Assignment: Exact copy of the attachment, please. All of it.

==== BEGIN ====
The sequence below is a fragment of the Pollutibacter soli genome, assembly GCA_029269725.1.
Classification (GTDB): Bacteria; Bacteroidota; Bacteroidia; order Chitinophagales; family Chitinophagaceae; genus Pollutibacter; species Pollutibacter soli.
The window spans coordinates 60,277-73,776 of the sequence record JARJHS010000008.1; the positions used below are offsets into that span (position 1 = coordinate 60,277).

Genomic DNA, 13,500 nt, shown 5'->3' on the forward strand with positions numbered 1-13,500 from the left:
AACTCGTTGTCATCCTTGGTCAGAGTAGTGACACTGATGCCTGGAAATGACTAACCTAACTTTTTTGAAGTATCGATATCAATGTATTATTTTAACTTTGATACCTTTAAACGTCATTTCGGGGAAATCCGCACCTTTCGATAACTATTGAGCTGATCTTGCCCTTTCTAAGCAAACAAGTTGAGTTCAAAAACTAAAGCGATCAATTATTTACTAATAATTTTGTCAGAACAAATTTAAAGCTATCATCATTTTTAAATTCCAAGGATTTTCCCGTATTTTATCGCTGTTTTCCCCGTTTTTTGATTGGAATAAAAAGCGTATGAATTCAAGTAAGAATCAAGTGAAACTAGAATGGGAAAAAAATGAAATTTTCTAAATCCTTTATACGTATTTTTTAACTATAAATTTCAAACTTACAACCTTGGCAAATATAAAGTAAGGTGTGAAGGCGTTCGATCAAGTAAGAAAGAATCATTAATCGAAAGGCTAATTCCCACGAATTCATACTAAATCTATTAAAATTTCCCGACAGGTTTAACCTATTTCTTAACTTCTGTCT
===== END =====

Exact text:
The sequence below is a fragment of the Pollutibacter soli genome, assembly GCA_029269725.1.
Classification (GTDB): Bacteria; Bacteroidota; Bacteroidia; order Chitinophagales; family Chitinophagaceae; genus Pollutibacter; species Pollutibacter soli.
The window spans coordinates 60,277-73,776 of the sequence record JARJHS010000008.1; the positions used below are offsets into that span (position 1 = coordinate 60,277).

Genomic DNA, 13,500 nt, shown 5'->3' on the forward strand with positions numbered 1-13,500 from the left:
AACTCGTTGTCATCCTTGGTCAGAGTAGTGACACTGATGCCTGGAAATGACTAACCTAACTTTTTTGAAGTATCGATATCAATGTATTATTTTAACTTTGATACCTTTAAACGTCATTTCGGGGAAATCCGCACCTTTCGATAACTATTGAGCTGATCTTGCCCTTTCTAAGCAAACAAGTTGAGTTCAAAAACTAAAGCGATCAATTATTTACTAATAATTTTGTCAGAACAAATTTAAAGCTATCATCATTTTTAAATTCCAAGGATTTTCCCGTATTTTATCGCTGTTTTCCCCGTTTTTTGATTGGAATAAAAAGCGTATGAATTCAAGTAAGAATCAAGTGAAACTAGAATGGGAAAAAAATGAAATTTTCTAAATCCTTTATACGTATTTTTTAACTATAAATTTCAAACTTACAACCTTGGCAAATATAAAGTAAGGTGTGAAGGCGTTCGATCAAGTAAGAAAGAATCATTAATCGAAAGGCTAATTCCCACGAATTCATACTAAATCTATTAAAATTTCCCGACAGGTTTAACCTATTTCTTAACTTCTGTCT